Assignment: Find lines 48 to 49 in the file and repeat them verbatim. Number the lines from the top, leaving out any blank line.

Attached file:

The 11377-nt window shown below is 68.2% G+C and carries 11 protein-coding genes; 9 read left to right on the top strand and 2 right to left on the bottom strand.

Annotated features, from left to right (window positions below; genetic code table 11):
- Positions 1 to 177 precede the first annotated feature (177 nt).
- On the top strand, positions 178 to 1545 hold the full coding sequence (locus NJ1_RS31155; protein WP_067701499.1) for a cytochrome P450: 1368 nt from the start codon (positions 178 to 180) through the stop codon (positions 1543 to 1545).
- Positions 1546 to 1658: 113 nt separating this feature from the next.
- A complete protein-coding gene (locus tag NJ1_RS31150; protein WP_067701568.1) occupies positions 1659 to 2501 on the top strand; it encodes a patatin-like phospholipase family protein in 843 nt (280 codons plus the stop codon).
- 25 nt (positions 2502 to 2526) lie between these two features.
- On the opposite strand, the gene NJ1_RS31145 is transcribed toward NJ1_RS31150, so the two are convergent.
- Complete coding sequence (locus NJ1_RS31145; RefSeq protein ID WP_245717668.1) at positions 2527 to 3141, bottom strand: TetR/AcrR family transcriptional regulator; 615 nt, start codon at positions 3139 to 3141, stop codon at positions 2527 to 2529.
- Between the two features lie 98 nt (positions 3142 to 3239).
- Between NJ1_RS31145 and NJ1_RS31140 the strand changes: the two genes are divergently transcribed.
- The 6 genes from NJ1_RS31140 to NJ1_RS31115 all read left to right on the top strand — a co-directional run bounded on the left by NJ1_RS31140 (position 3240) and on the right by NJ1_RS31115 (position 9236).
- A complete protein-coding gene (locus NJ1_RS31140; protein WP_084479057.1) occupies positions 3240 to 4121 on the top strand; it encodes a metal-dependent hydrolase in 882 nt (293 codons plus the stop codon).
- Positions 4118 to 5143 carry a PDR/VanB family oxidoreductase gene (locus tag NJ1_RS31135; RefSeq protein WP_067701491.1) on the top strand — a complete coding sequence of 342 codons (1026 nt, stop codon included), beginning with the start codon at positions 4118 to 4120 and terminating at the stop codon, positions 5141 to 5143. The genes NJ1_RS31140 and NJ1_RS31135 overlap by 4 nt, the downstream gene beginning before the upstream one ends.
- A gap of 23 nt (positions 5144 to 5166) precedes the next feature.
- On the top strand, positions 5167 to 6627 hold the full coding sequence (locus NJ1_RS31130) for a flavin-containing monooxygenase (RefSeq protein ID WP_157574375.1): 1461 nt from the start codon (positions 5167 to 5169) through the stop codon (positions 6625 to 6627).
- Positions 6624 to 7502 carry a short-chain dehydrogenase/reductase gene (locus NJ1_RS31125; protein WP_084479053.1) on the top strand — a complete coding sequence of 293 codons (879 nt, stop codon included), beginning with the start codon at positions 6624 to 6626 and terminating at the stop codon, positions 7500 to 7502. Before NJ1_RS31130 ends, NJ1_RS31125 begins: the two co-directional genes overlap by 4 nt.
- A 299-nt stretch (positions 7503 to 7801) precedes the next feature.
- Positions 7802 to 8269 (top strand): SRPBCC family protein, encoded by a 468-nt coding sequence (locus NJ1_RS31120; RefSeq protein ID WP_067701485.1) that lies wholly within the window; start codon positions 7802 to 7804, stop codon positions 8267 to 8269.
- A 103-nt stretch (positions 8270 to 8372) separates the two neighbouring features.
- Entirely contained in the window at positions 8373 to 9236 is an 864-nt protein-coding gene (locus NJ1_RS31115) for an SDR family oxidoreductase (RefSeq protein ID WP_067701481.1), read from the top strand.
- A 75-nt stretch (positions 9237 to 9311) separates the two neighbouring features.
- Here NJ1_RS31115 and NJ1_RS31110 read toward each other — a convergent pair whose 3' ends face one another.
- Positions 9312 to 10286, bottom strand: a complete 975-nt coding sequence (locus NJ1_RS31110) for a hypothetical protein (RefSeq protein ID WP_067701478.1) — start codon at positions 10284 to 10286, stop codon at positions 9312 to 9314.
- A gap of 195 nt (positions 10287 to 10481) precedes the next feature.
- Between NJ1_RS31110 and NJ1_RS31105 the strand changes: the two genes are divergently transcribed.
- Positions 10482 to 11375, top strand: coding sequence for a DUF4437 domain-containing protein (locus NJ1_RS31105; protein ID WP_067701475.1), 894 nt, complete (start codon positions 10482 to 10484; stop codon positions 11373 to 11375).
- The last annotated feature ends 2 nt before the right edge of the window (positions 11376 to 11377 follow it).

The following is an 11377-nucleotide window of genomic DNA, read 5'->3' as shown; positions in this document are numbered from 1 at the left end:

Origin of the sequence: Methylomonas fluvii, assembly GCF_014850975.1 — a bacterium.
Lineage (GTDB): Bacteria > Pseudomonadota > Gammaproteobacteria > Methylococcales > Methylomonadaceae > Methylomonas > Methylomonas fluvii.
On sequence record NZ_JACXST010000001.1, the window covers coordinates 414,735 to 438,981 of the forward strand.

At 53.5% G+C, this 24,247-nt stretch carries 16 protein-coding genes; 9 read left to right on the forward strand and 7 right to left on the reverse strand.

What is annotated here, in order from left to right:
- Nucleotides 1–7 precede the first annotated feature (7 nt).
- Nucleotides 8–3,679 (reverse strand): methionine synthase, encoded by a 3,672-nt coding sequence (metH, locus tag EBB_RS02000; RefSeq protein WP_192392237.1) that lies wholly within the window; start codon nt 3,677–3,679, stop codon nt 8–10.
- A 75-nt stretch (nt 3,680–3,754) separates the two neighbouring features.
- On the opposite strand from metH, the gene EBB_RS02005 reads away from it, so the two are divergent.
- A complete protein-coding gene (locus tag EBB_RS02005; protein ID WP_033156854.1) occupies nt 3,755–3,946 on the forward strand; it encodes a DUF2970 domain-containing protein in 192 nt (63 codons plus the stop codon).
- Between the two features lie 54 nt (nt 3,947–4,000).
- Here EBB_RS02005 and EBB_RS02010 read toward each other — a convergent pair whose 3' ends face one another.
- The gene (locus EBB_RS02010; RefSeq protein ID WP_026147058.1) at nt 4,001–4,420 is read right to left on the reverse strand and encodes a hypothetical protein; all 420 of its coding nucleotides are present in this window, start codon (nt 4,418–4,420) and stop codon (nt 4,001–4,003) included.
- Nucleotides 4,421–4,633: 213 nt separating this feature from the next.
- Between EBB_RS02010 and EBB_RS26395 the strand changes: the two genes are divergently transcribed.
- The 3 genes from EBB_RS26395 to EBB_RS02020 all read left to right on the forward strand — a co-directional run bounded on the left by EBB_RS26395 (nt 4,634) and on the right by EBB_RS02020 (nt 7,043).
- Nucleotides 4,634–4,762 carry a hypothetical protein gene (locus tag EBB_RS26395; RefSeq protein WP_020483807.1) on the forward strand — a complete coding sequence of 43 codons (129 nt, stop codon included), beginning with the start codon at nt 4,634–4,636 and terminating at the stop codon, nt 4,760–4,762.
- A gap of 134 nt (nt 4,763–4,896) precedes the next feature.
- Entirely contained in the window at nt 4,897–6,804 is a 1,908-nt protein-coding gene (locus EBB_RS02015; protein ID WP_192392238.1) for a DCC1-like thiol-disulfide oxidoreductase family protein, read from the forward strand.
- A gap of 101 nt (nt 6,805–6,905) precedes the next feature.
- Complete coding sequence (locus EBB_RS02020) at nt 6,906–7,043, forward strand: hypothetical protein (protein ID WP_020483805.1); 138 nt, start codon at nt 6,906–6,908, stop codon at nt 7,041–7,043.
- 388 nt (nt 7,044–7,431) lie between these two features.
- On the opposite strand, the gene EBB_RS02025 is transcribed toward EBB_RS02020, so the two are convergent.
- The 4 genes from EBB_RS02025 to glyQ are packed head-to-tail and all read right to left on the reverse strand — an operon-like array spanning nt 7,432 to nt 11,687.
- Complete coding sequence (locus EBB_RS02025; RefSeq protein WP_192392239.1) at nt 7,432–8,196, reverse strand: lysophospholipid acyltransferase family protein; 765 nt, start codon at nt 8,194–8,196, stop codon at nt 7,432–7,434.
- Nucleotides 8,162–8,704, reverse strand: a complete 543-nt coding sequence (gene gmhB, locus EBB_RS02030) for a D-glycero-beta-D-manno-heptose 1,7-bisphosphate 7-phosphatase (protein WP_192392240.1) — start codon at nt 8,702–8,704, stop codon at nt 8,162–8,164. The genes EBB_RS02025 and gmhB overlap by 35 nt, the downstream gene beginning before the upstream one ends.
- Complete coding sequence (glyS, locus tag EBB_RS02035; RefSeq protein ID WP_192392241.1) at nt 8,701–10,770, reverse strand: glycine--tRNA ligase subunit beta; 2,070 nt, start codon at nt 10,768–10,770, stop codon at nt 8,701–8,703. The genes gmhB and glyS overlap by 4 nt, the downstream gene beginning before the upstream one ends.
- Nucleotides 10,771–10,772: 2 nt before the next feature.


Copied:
- Entirely contained in the window at nt 4,897–6,804 is a 1,908-nt protein-coding gene (locus EBB_RS02015; protein ID WP_192392238.1) for a DCC1-like thiol-disulfide oxidoreductase family protein, read from the forward strand.
- A gap of 101 nt (nt 6,805–6,905) precedes the next feature.